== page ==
How do I choose a good educational app from the hundreds available. Advices ? -Sugey Hungary
Choosing the right educational app can be a daunting task. It’s a bit like looking at a jeans rack and trying to figure out which pair will suit you best. One way to start is to narrow down your choices based on the size, style, and wash you prefer. Likewise, the first step I would recommend is deciding what is age appropriate and most relevant for your child. Are you hoping that an app will help you master basic phonetics, spelling and math? Are you looking for a platform that will engage your child in creative and critical thinking skills? Try to settle on a few basic qualities that you are looking for based on their age and purpose.
Next, determine if you’re willing to pay for an app or if you want a free product. In many cases, I highly recommend paid or subscription apps, as they have most likely been developed by professionals with experience in child development and / or education (of course, confirm to be sure). They also don’t rely on advertising and in-app purchases, which can distract younger users. If you can afford to pay, set a budget first, then explore what’s available.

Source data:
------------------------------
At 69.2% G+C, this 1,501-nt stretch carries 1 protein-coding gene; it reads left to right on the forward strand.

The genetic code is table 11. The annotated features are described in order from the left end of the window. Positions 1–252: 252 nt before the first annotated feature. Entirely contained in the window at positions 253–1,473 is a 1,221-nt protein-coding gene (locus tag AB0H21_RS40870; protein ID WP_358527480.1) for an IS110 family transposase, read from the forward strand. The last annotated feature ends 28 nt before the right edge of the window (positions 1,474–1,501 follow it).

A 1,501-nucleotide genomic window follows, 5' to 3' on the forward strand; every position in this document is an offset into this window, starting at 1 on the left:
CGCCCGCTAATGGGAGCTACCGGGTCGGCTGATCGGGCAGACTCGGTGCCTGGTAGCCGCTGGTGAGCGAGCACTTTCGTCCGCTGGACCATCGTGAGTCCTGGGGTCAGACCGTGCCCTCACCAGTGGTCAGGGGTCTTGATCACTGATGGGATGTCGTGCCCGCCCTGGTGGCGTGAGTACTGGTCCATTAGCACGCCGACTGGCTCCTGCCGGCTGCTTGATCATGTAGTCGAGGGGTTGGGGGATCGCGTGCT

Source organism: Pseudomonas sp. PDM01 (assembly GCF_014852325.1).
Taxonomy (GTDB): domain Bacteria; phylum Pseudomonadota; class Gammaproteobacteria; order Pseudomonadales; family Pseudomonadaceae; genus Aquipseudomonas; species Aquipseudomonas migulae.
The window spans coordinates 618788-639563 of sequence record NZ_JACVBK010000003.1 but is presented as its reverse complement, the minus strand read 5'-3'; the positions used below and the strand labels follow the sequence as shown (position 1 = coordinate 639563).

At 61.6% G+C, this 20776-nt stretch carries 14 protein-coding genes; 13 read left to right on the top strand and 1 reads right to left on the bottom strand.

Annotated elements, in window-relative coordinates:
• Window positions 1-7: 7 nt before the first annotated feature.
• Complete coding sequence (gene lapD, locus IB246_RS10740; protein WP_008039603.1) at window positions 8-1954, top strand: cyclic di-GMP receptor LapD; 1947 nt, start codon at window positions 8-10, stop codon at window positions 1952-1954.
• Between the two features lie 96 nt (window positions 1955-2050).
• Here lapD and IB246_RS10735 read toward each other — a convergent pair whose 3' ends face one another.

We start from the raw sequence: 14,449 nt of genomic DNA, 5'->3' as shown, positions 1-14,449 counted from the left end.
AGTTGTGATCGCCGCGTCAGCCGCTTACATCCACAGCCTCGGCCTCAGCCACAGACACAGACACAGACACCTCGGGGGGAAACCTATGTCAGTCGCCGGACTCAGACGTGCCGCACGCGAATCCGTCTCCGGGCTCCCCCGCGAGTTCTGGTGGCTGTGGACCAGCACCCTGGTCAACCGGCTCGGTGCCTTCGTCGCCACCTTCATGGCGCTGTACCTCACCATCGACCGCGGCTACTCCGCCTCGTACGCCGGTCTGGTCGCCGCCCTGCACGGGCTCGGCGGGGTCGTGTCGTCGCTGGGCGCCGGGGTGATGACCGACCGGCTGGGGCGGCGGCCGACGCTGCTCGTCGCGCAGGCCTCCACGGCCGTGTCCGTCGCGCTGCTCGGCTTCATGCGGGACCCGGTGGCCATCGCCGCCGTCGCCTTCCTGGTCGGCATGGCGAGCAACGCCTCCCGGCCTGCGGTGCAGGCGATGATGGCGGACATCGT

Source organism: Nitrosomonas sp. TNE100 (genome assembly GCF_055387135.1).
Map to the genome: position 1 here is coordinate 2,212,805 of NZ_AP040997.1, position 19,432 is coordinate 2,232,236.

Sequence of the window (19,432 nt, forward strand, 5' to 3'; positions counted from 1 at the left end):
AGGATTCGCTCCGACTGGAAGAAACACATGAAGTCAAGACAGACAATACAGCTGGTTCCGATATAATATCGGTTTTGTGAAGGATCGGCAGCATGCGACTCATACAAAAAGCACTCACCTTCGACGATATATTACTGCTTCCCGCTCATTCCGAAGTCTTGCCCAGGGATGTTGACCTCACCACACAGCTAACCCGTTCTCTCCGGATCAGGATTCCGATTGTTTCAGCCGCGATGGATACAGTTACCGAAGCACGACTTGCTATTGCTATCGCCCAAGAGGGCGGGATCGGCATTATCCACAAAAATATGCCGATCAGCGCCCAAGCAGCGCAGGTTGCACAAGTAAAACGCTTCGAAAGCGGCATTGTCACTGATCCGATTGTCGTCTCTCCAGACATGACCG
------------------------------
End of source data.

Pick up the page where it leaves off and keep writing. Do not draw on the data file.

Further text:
The application DIY, which offers lessons in skills such as animation, photography, and invention, costs between $ 15 and $ 25 per month, but is arguably worth the cost if your child enjoys expressing their creativity by learning new things and by sharing their progress with others. I’m also a fan of the fancy apps created by TinyBop, which are geared towards independent learning and experimentation. They typically cost from $ 2.99 to $ 3.99, but can also be purchased in reduced price packages from the App Store. That said, there are some great free learning apps out there, including Khan Academy and The children of the Khan Academy as well as the applications produced by PBS CHILDREN, As Play and learn science, Natural Cat, and The cat in the hat builds this!